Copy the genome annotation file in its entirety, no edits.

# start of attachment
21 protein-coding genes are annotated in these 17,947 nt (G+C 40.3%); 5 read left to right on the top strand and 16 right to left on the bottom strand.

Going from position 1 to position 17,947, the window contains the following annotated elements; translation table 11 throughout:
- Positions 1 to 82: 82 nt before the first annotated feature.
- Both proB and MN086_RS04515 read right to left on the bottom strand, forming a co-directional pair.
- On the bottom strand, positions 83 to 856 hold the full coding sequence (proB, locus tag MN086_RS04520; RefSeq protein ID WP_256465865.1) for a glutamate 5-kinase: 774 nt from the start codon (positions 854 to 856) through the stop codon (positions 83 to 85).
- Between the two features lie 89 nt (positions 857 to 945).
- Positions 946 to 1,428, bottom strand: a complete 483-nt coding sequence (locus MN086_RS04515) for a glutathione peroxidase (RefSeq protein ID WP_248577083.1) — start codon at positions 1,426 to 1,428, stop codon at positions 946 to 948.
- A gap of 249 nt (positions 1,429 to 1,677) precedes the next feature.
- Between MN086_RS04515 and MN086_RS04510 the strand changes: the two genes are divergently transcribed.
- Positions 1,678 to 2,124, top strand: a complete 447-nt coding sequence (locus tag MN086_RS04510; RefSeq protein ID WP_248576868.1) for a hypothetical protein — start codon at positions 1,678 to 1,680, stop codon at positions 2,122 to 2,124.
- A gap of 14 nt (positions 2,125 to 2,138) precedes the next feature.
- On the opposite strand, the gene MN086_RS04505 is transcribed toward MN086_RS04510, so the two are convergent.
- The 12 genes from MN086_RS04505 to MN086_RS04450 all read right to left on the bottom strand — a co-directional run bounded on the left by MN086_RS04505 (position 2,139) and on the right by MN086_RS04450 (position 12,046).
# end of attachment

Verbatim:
21 protein-coding genes are annotated in these 17,947 nt (G+C 40.3%); 5 read left to right on the top strand and 16 right to left on the bottom strand.

Going from position 1 to position 17,947, the window contains the following annotated elements; translation table 11 throughout:
- Positions 1 to 82: 82 nt before the first annotated feature.
- Both proB and MN086_RS04515 read right to left on the bottom strand, forming a co-directional pair.
- On the bottom strand, positions 83 to 856 hold the full coding sequence (proB, locus tag MN086_RS04520; RefSeq protein ID WP_256465865.1) for a glutamate 5-kinase: 774 nt from the start codon (positions 854 to 856) through the stop codon (positions 83 to 85).
- Between the two features lie 89 nt (positions 857 to 945).
- Positions 946 to 1,428, bottom strand: a complete 483-nt coding sequence (locus MN086_RS04515) for a glutathione peroxidase (RefSeq protein ID WP_248577083.1) — start codon at positions 1,426 to 1,428, stop codon at positions 946 to 948.
- A gap of 249 nt (positions 1,429 to 1,677) precedes the next feature.
- Between MN086_RS04515 and MN086_RS04510 the strand changes: the two genes are divergently transcribed.
- Positions 1,678 to 2,124, top strand: a complete 447-nt coding sequence (locus tag MN086_RS04510; RefSeq protein ID WP_248576868.1) for a hypothetical protein — start codon at positions 1,678 to 1,680, stop codon at positions 2,122 to 2,124.
- A gap of 14 nt (positions 2,125 to 2,138) precedes the next feature.
- On the opposite strand, the gene MN086_RS04505 is transcribed toward MN086_RS04510, so the two are convergent.
- The 12 genes from MN086_RS04505 to MN086_RS04450 all read right to left on the bottom strand — a co-directional run bounded on the left by MN086_RS04505 (position 2,139) and on the right by MN086_RS04450 (position 12,046).